PRINT 225 prints from the signed limited edition of 4750 prints, with signature of Stan Stokes and pilot, and a remarque.Image size 16 inches x 11.5 inches (41cm x 30cm) Elder, Robert M
+ Artist : Stan Stokes
£10 Off!Now : £85.00VIEW EDITION...
PRINT Limited edition of 100 giclee art prints. Size 21 inches x 14 inches (53cm x 36cm)Artist : Stan Stokes£109.00VIEW EDITION...
GICLEE
CANVAS
Limited edition of 100 giclee canvas prints. Size 45 inches x 30 inches (114cm x 76cm)none£624.00VIEW EDITION...
GICLEE
CANVAS
Limited edition of 100 giclee canvas prints. Size 36 inches x 24 inches (91cm x 61cm)none£484.00VIEW EDITION...
GICLEE
CANVAS
Limited edition of 100 giclee canvas prints. Size 27 inches x 18 inches (69cm x 46cm)none£294.00VIEW EDITION...
General descriptions of types of editions :


Extra Details : Fast Cats by Stan Stokes. (D)
About all editions :


A photo of an edition of the print.

Signatures on this item
NameInfo
The signature of Captain Robert M Elder USN (deceased)

Captain Robert M Elder USN (deceased)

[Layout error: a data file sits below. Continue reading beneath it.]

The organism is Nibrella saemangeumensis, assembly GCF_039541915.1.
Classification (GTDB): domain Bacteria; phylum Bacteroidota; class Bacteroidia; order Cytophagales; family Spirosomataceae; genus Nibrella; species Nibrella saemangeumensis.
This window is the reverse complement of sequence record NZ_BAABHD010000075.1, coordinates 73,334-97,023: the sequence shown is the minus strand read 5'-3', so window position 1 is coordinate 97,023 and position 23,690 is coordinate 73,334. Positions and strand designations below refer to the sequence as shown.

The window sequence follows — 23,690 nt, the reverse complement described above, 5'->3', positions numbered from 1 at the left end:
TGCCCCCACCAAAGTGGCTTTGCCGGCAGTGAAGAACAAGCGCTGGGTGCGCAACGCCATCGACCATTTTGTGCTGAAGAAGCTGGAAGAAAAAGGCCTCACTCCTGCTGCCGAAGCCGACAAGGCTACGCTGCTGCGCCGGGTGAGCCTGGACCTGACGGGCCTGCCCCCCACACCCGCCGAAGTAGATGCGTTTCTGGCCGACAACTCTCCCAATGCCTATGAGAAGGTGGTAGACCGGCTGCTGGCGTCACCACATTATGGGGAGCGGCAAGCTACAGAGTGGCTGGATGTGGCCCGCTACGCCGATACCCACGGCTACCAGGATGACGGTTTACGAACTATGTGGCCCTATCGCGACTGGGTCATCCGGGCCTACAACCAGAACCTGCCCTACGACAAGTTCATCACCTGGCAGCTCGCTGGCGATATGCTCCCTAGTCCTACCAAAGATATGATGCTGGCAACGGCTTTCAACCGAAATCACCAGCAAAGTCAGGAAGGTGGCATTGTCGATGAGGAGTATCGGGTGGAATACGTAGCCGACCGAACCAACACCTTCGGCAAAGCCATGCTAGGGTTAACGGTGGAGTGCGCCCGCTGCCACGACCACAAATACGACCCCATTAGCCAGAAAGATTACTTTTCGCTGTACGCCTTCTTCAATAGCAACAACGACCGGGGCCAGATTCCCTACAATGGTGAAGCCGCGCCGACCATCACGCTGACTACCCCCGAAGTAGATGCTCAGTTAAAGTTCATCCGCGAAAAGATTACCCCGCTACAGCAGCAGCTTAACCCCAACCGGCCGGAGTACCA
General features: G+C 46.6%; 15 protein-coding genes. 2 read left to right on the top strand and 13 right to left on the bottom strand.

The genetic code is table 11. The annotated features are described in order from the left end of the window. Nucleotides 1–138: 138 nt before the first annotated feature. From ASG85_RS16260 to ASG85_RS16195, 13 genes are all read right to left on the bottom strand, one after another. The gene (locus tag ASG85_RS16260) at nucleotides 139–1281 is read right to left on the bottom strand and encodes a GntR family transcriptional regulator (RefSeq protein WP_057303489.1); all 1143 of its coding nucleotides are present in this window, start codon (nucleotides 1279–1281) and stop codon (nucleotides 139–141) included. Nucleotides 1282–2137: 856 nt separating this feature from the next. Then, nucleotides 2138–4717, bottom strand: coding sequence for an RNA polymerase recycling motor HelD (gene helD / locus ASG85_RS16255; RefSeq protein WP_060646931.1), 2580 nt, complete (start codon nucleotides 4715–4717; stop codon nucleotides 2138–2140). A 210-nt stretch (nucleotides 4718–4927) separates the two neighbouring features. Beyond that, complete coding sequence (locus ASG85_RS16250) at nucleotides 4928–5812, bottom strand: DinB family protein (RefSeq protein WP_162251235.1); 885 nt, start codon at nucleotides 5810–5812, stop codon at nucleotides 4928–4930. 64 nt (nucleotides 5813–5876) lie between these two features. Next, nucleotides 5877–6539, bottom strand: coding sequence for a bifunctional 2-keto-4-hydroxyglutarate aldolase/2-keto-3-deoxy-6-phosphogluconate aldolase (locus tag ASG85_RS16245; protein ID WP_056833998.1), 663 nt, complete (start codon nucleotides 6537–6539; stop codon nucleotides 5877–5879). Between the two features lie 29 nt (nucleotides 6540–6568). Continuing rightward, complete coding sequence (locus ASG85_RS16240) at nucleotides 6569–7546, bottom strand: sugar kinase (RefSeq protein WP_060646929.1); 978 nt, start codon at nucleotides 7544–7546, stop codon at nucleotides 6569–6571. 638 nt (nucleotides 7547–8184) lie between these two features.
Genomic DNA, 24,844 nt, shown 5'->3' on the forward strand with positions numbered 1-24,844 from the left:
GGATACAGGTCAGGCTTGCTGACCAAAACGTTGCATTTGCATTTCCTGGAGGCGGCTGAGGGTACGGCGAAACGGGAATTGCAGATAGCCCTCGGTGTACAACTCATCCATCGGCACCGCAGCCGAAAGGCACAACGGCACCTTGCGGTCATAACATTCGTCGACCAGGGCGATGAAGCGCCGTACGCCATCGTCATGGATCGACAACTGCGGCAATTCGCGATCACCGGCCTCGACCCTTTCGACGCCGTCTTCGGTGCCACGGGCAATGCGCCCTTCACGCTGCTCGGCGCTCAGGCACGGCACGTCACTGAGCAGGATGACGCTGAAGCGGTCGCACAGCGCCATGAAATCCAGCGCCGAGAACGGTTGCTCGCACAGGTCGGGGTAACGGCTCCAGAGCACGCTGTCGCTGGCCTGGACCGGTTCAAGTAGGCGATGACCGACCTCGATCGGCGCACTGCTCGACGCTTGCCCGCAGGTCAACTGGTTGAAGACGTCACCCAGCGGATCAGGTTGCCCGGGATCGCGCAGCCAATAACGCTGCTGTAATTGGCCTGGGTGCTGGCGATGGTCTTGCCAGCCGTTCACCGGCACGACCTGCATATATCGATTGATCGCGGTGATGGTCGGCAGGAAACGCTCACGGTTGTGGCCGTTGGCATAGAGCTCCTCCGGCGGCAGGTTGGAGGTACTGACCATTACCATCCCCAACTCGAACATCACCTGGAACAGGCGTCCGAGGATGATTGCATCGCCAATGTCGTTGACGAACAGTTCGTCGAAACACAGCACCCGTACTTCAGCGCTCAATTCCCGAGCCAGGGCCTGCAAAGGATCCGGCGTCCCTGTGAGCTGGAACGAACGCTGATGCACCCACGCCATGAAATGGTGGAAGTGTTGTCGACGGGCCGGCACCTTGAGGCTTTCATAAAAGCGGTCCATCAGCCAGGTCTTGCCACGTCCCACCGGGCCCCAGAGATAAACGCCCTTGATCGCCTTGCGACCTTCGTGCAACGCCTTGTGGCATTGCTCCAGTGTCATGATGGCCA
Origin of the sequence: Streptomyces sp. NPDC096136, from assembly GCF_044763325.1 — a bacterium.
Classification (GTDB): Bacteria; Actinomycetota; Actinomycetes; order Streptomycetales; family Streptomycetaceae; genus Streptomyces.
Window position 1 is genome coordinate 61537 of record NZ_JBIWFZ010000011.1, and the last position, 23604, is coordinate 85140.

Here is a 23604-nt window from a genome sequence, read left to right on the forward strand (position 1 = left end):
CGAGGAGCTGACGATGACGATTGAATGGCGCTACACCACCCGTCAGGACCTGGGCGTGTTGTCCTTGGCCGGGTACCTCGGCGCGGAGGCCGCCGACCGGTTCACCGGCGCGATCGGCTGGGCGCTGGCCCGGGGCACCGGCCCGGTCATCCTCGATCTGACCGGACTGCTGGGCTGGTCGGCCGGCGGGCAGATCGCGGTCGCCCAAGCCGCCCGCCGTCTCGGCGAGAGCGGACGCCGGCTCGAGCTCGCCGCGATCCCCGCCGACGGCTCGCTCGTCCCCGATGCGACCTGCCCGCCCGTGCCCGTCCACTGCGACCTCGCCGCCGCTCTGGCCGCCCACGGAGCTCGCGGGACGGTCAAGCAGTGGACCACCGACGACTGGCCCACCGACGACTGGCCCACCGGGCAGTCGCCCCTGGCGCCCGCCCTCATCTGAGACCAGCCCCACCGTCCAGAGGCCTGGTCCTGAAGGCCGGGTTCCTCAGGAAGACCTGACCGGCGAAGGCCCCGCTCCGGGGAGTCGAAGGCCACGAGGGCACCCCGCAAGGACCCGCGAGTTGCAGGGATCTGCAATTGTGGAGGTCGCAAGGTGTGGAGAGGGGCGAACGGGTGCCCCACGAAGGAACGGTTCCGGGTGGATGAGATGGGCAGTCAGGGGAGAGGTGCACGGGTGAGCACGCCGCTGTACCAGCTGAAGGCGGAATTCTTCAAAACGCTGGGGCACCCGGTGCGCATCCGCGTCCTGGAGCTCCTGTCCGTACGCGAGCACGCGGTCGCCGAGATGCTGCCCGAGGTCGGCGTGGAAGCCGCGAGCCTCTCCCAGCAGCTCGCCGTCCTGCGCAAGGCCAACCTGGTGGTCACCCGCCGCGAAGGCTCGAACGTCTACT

Robert M. Elder was born in Saskatchewan, Canada on December 5, 1918. He attended the University of Washington in Seattle as a Naval ROTC student, where he majored in Aero Engineering. Elder commenced his flight training at Pensacola, and was commissioned as an Ensign in the USNR in May of 1941. In June, Elder was assigned to Bombing Squadron 3, the Mlack Panthers," who were at that time were equipped with Douglas Dauntless S1313-3 bombers, and were assigned to the USS Saratoga (CV-3) based in San Diego. With the attack on Pearl Harbor, Elder and his squadron mates from V13-3 would be soon be involved in the heat of battle in the Pacific. Elder flew numerous bombing missions during the Battle of the Coral Sea. During the Battle of Midway, V13-3 flying off the USS Yorktown, along with bombers from the USS Enterprise, sunk three Japanese aircraft carriers in a matter of minutes. This would prove to be the turning point in the War in the Pacific. Elder would later fly in both the Guadacanal and Easter Solomons campaigns. He was awarded two Navy Crosses, the Distinguished Flying Cross, and received two Presidential Unit Citations. Following the War, Elder remained in the Navy. He was one of the first graduates from the Navy's test pilot training school in 1950. He was also one of the first Naval aviators to fly jet aircraft, and he participated in developmental flights on both the F8F Bearcat and the F7F Tigercat. On the former Elder carrier qualified the aircraft. In 1953 Elder returned to combat duty with VF-191 flying off the USS Orinskany. Subsequently he commanded Carrier Air Group 12, the USS Waccamaw, and the USS Coral Sea. Following the Korean War, Elder continued to fly. In 1957 Bob was assigned as Director of the Flight Test Division at the Navy's Air Test Center at Patuxent River, Maryland. Here Bob personally conducted initial test flights on many of the Navy's new supersonic fighter aircraft including the F3 Demon, F-1 1 Tiger, the F-4 Phantom 11, the A-5 Vigilante, and the F8U-3 Crusader 11. Elder retired from the Navy in 1963. He then worked for the Northrop Corporation for 23 years, holding the positions of Chief Test Pilot, Director of Flight Operations, and Head of Flight Test and Evaluation. He was one of the driving forces behind the programs which evolved into the F/A- 18 Hornet. Bob also was founder of the Tailhook Association, and received its Lifetime Achievement Award in 1964. During his amazing flying career, Bob Elder has flown more than 8,000 flight hours in 142 different types of aircraft. He has become carrier qualified in 35 different aircraft, and has made almost 1,000 carrier landings. Bob s also served as President of the Society of Experimental Test Pilots. He died 12th September 2008.